EGU21-15839, updated on 14 Jun 2023
EGU General Assembly 2021
© Author(s) 2023. This work is distributed under
the Creative Commons Attribution 4.0 License.

Neotectonic activity in Lake Sils (Engadine, Switzerland) as trigger of tsunamigenic delta collapses?

Stefano C. Fabbri1, Valentin Nigg1, Benjamin Bellwald2, Katrina Kremer3, and Flavio S. Anselmetti1
Stefano C. Fabbri et al.
  • 1University of Bern, Institute of Geological Sciences, Bern, Switzerland (
  • 2Volcanic Basin Petroleum Research (VBPR), Oslo, Norway
  • 3Swiss Seismological Service, ETH Zurich, Zurich, Switzerland

Tsunamigenic delta collapses in lacustrine environments are still poorly understood phenomena in terms of their recurrence rate, driving mechanism and hazard potential. A partial collapse of the Isola Delta in Lake Sils (Engadine, Switzerland) with an estimated depositional volume of at least 6.5 million m3 is radiocarbon-dated to 548-797 cal CE and may represent a typical tsunamigenic delta collapse in the Alpine environment. Recent studies propose that this basin-wide tsunami with a run-up height of 2–3 m and an inundation distance of 200 m at the lakeshore highlights the importance to better understand these processes and the associated hazards. The collapse was likely triggered by a strong regional earthquake responsible for several simultaneously triggered mass movements in nearby Lake Silvaplana and Lake Como. Increasingly available datasets from Lake Sils (short cores, high-resolution seismic reflection data, numerical tsunami simulations) are now complemented by multibeam swath bathymetry, providing a high-resolution (1 m grid) model of the lake floor that offers new insights into the failed slope masses, and post-failure basin morphology.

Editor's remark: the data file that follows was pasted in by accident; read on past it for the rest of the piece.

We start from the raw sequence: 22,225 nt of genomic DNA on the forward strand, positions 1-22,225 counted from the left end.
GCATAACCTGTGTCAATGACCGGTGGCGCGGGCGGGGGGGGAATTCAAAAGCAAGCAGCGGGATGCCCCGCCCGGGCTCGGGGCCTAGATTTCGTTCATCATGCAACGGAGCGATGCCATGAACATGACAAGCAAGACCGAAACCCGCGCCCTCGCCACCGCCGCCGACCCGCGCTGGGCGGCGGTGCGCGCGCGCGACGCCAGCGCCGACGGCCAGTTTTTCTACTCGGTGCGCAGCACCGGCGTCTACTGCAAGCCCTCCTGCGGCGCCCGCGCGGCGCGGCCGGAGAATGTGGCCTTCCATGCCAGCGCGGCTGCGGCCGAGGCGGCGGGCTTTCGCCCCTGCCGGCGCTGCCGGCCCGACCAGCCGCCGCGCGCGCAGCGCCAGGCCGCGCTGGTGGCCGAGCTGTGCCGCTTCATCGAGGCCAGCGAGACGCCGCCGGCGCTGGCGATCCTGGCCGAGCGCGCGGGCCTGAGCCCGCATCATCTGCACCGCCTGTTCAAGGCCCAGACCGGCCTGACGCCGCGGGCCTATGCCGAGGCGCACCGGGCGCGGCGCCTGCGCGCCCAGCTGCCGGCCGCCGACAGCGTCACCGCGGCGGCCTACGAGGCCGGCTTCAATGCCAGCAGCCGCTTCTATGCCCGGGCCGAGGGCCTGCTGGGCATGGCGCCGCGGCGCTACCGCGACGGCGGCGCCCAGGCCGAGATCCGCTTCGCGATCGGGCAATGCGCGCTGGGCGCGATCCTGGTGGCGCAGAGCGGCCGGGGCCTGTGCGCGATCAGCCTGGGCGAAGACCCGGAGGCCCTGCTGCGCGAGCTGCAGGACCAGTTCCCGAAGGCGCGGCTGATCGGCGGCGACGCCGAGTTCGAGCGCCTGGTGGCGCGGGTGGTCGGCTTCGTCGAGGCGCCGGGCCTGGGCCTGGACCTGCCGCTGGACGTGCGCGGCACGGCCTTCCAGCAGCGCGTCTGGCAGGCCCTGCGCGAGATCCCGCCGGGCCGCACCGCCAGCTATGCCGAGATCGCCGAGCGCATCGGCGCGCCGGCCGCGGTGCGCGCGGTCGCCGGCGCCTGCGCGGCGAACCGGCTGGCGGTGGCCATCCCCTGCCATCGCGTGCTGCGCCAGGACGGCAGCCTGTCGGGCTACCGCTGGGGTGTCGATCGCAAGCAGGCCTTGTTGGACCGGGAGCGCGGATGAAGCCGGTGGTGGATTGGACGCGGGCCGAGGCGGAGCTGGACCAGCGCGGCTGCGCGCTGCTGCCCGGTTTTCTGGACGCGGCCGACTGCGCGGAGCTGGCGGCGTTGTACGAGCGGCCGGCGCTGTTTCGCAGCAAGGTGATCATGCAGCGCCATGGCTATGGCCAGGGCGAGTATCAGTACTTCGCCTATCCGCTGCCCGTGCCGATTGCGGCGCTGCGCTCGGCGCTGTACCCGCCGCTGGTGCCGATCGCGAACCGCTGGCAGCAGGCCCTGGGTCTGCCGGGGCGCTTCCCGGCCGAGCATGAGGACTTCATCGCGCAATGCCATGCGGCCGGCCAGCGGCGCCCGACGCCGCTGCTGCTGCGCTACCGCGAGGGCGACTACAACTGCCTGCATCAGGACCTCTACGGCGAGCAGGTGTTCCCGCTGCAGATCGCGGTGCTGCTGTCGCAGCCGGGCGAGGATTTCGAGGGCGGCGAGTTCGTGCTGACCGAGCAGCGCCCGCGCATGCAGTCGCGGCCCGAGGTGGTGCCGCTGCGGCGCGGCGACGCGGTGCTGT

Lake Sils is located in the Upper Engadine in southeastern Switzerland at ~1800 m above sea level and has four major sub-basins (Maloja, Central, Sils & Lagrev Basins). A major tectonic element is the Engadine Fault Line (EFL), an oblique sinistral strike-slip fault that runs along the entire Upper Engadine valley. Its influence on the subaqueous morphology of the Maloja Basin in Lake Sils is expressed in the form of several localized troughs and ridges. It is suspected that the fault also cross-cuts the Isola Delta, possibly causing renewed delta failures in case of reactivation. In fact, recent studies have indicated that there is strong evidence for Quaternary left-lateral transcurrent faulting of the EFL, e.g. offsetting a river gully in the Forno Valley close to Lake Sils.

New bathymetric data from Lake Sils and their morphologic interpretations indicate subaquaeous slope failures, the extent of the Isola Delta collapse, and several trough-ridge features within the southwestern Maloja Basin. The latter are possibly indicative of ongoing faulting in the region since such features strongly suggest rhomboidal pull-apart basins within the Maloja Basin along the EFL. In general, such localized troughs within a lacustrine system are expected to level-out over time due to higher sedimentation rates in preferentially deeper regions of the lake. This study thus highlights the use of high-resolution bathymetric data in identifying the combined effects of deep-seated tectonic zones with shallow lake-floor processes, providing new insights into lacustrine hazard studies.

How to cite: Fabbri, S. C., Nigg, V., Bellwald, B., Kremer, K., and Anselmetti, F. S.: Neotectonic activity in Lake Sils (Engadine, Switzerland) as trigger of tsunamigenic delta collapses?, EGU General Assembly 2021, online, 19–30 Apr 2021, EGU21-15839,, 2021.


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